Foursquare have release a new app that is set to become very popular, suggested upgrades to this app could make your iPhone or android a great experience, just imaging logging into the app and finding out how close your friends are to you. Certainly this would be a great app to have.
Swarm is a new app from Foursquare out today that chisels off the check-in and proximity features of the main app and places them in a sparse, focus-driven new home. The app is nicely done, though it will be of most use to those in dense urban areas with lots of friends.
The underlying mechanics of Swarm are what’s really interesting here — and more importantly what it says about the next generation of apps you’ll be using on your smartphone.
There’s a fundamental shift in the way that we use apps underway, and the symptoms are all over the map. From a deeper, more thoughtful approach to push notifications to the breaking apart of large, unwieldy apps into smaller more focused components.
The shift we’re seeing will be the third strata of user interaction since the iPhone popularized the mobile app in a major way. The initial offerings for the iPhone and then Android devices adhered fairly closely to the ‘information appliance’ model. Using software, you transformed your phone into a mostly mono-purpose device just like it said on the tin. Now it’s a phone. Now it’s a calculator. Now it’s a messaging tool.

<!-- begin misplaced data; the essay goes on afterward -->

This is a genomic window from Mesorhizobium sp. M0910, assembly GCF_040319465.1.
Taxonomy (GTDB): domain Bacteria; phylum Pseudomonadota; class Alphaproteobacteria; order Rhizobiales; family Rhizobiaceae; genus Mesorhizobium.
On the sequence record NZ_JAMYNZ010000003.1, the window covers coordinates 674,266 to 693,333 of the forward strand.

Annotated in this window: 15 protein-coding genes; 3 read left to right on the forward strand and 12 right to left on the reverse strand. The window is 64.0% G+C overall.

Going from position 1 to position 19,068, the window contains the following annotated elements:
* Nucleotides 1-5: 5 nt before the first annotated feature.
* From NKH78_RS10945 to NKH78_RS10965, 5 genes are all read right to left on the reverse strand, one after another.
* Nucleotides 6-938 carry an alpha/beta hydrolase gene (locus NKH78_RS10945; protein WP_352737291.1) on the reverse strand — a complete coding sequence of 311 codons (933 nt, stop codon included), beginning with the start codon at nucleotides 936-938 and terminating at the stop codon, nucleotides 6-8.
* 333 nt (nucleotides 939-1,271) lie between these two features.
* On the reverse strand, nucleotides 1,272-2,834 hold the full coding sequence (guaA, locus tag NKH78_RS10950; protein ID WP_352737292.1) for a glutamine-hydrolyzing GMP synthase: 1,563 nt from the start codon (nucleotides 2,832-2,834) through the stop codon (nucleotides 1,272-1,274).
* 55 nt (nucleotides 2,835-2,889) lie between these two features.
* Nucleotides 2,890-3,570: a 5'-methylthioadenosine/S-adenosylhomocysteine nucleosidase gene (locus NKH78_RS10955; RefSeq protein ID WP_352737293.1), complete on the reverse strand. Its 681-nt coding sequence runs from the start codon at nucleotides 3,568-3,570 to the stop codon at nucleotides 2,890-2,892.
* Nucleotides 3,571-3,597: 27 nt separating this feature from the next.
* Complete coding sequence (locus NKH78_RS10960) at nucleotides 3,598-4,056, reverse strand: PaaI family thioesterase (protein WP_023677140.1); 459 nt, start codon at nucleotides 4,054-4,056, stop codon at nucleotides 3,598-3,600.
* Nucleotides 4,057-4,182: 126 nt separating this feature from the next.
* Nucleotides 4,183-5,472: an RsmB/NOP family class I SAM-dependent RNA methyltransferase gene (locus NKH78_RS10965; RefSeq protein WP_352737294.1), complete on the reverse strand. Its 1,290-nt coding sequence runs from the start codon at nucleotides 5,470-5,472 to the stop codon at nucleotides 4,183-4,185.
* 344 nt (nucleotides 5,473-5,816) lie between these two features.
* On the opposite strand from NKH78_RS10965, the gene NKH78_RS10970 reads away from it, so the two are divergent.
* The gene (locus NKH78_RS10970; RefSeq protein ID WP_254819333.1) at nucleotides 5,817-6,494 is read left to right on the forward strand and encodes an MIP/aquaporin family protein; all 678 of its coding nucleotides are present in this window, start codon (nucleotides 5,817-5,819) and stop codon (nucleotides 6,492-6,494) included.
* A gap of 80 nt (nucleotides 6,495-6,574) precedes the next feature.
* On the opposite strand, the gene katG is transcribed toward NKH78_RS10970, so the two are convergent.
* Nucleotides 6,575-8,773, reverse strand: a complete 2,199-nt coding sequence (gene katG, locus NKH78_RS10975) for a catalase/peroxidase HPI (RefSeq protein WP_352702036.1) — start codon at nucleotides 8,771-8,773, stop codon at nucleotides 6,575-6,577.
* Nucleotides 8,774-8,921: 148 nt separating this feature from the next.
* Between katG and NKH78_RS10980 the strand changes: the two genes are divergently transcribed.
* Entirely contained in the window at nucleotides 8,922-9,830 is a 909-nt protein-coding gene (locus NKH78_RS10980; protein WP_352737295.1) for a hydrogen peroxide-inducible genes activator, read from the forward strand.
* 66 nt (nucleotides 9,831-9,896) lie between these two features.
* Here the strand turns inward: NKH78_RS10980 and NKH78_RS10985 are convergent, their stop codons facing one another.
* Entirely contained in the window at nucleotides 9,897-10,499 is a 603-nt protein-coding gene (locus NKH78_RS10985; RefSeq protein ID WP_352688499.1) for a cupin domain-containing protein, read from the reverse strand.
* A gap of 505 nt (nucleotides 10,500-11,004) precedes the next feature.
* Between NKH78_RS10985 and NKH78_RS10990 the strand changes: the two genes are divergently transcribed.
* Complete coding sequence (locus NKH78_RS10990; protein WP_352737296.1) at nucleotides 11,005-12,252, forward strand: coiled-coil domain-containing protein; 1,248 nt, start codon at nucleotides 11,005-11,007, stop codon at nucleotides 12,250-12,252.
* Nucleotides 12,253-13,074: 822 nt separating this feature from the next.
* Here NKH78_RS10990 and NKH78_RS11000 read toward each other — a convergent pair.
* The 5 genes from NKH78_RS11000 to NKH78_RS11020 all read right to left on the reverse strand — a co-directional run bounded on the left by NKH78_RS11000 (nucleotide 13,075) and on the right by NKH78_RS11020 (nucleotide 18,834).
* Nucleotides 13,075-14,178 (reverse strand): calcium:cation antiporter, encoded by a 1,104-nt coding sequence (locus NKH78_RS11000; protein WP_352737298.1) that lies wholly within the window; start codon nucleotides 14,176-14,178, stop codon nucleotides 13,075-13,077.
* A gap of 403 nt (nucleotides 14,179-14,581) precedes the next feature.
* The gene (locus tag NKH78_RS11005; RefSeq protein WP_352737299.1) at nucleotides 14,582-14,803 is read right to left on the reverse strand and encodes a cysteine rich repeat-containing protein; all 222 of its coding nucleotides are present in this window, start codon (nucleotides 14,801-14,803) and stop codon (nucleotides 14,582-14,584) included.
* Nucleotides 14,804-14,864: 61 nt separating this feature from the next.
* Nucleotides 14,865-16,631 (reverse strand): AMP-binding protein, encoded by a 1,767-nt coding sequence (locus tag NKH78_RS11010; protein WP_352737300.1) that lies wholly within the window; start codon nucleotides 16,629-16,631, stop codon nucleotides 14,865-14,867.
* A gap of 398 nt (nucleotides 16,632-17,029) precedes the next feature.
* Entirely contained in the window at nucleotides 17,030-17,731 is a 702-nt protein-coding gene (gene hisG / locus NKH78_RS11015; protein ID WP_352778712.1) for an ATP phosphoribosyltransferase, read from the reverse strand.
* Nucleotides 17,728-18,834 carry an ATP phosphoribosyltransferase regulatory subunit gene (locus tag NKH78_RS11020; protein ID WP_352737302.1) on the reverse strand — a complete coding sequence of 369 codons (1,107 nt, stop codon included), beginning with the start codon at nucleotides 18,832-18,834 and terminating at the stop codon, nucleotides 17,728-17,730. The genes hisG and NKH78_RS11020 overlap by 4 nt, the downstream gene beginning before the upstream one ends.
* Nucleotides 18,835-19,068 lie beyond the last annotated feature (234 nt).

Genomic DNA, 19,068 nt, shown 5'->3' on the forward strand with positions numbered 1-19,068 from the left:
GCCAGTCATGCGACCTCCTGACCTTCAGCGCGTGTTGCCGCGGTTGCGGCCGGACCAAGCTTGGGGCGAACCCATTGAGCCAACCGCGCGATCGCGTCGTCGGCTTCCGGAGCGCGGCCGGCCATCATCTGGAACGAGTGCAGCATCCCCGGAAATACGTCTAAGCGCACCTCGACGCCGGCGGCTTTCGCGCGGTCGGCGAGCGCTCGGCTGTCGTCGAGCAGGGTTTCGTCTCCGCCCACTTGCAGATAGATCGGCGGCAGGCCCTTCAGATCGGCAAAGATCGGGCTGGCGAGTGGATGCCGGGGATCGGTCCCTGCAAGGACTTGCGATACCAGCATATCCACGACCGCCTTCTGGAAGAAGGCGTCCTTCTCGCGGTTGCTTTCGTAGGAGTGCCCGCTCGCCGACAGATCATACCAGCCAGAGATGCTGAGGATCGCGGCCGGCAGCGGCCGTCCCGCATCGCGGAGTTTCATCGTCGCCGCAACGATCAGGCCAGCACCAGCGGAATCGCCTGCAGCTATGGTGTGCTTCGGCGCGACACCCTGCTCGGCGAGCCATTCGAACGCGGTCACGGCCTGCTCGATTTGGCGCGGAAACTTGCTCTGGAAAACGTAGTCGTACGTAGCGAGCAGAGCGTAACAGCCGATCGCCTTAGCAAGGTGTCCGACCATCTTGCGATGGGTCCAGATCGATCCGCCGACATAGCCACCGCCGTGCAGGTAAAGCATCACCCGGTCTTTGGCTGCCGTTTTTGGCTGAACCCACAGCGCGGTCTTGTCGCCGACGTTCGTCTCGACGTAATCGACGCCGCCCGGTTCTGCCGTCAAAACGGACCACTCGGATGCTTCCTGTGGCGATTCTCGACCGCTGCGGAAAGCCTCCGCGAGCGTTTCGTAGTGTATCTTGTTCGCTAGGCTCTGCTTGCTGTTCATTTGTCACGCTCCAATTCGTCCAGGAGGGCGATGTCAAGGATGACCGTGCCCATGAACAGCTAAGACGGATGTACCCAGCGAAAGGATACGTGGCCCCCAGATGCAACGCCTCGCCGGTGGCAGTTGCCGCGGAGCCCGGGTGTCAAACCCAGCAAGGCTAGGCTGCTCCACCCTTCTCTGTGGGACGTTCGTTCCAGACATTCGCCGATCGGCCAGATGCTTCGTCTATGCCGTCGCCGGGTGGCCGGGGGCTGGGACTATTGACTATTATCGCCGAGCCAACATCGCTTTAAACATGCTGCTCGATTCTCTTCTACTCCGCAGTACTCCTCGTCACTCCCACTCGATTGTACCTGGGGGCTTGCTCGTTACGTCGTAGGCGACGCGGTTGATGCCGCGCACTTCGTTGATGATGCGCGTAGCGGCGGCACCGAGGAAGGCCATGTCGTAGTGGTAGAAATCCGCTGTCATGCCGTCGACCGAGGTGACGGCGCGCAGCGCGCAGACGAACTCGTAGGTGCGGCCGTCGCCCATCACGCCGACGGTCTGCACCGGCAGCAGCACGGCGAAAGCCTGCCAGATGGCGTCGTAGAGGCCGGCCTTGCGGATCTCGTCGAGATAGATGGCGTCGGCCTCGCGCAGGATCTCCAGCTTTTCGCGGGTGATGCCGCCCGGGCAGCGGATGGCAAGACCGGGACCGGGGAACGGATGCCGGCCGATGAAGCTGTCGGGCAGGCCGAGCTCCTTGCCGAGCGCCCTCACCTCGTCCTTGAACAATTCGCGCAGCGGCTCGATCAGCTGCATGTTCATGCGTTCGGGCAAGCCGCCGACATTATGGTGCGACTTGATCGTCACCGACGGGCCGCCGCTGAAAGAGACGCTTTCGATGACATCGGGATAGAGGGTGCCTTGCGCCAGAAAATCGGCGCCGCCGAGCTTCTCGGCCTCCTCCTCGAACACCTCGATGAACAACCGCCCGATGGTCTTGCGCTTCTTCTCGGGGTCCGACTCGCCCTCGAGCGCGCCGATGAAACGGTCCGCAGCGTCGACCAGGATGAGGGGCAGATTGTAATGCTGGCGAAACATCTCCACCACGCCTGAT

The second phase is the ‘home screen’ era, where every app fought hard to be your home base. The prevailing wisdom was that you had to cram everything your service offered into mobile, using a form of design-driven gavage to stuff your app until it was positively groaning with tabs and gutters.
Now, we’re entering the age of apps as service layers. These are apps you have on your phone but only open when you know they explicitly have something to say to you. They aren’t for ‘idle browsing’, they’re purpose built and informed by contextual signals like hardware sensors.
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